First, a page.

But one of the things that's happened since Ms. Collins began writing that has become especially relevant is The Hunger Games' depiction of a society in which a vast number of people scramble to get by while a tiny group of elite and ultra-wealthy make all the rules and control power, money, even food. Although Ms. Collins cannot have known when she began her epic that last year the Occupy Movement was going to draw the world's attention to the conspicuous gap between the haves and have-nothings, this story is a powerful retelling of our Great Recession, with those of us in the Districts toiling to get by while the 1% have big fun.
Whether or not Ms. Collins intended The Hunger Games to be about the worldwide economic downturn, her book and this record-setting film are here, with us now. As The Times pointed out this week, we actually underestimated the extent of income inequality in America of late. In 2010, 93% of new income generated went to the top one per cent, and a substantial chunk of that went to the very very richest—the one per cent of the one per cent, if you will. It hurts the head, and the heart, and the wallet. But even clearer than a bar graph is The Hunger Games, where we are able to dramatically see the excesses of the rich, the pain and suffering of the poor, and the wondering about what is going to happen next.
Maybe we're even wondering what we can do about it in the real world.
In Ms. Collins' story, injustice festers and the people are going to rise up—note the film's representation of District 11's revolt following the death of their young contestant Rue, a scene which isn't in the first novel. Katniss is already, by the end of The Hunger Games, becoming a figure around whom hope can organize itself—hope for a better, fairer, more equitable future.
In real life, though, the Occupy movement has lost steam, we have lost our sense of outrage, and bread and circuses have diverted our attention. Really? 37 per cent of additional wealth went to the wealthiest 15,000 people in America in 2010? Sorry. Can't possibly focus. Snooki is going to have a baby. The Desperate Housewives are at each other's throats. The Kardashians are losing their men.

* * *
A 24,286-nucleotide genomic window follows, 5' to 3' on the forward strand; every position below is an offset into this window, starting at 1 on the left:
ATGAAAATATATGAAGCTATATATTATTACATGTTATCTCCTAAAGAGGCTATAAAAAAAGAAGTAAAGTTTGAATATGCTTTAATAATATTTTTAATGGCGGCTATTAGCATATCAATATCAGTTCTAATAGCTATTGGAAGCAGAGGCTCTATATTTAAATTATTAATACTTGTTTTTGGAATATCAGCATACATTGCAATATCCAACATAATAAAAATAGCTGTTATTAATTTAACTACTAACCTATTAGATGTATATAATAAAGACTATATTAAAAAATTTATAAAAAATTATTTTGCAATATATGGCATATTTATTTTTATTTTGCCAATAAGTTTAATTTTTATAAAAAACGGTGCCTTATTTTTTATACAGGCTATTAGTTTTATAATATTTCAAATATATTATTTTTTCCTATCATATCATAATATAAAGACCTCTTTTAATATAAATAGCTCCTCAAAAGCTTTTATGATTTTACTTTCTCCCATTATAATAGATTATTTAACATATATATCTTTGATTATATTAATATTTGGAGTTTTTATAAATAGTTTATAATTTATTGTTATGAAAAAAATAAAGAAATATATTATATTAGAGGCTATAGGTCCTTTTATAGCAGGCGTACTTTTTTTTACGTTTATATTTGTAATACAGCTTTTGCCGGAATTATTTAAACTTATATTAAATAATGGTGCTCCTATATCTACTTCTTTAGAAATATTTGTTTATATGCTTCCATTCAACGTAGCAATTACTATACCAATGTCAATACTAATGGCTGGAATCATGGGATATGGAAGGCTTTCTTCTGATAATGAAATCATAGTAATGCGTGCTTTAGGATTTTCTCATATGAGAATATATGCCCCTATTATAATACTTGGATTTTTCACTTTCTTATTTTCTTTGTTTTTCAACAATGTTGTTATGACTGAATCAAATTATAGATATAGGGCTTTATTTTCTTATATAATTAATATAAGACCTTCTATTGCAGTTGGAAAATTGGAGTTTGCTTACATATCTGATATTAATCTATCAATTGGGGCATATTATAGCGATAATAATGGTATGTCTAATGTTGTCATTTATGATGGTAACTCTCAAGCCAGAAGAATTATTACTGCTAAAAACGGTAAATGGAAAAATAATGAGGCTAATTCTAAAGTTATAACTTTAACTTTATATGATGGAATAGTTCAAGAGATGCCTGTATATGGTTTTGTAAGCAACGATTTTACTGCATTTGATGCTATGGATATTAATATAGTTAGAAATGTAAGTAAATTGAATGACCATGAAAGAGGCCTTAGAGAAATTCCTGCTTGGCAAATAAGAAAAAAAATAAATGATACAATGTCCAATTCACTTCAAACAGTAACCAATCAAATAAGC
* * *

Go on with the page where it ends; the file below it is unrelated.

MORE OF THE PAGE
Since our situation is not yet as desperate—or as deadly—as that of the Districts in The Hunger Games, I fear we may watch the movie, shake our heads, be glad for a nanosecond that our kids are not being taken away, and miss everything The Hunger Games might teach us.
Most importantly, we might miss this final message—that one person can actually make a difference. Katniss is a poor girl from an impoverished town in a beaten-down district. (For that matter, Jesus was a laborer's son from a backwater village in an unimportant Roman province.) She's only one person—or with her friends, a few. But as Margaret Mead said, never doubt that a small group of committed individuals is enough to make a difference. It is, in fact, the only thing that has ever made a difference.
Steven Zeitchik interviewed a college student who held onto this hope, that The Hunger Games would remind viewers that they can change the world: "I hope [the movie] opens up kids' eyes that if you do something about [injustice], it really does make a difference, because if one person stands up, other people start following."
Millions of people are sitting down to watch the movie. Will one person—at least—stand up?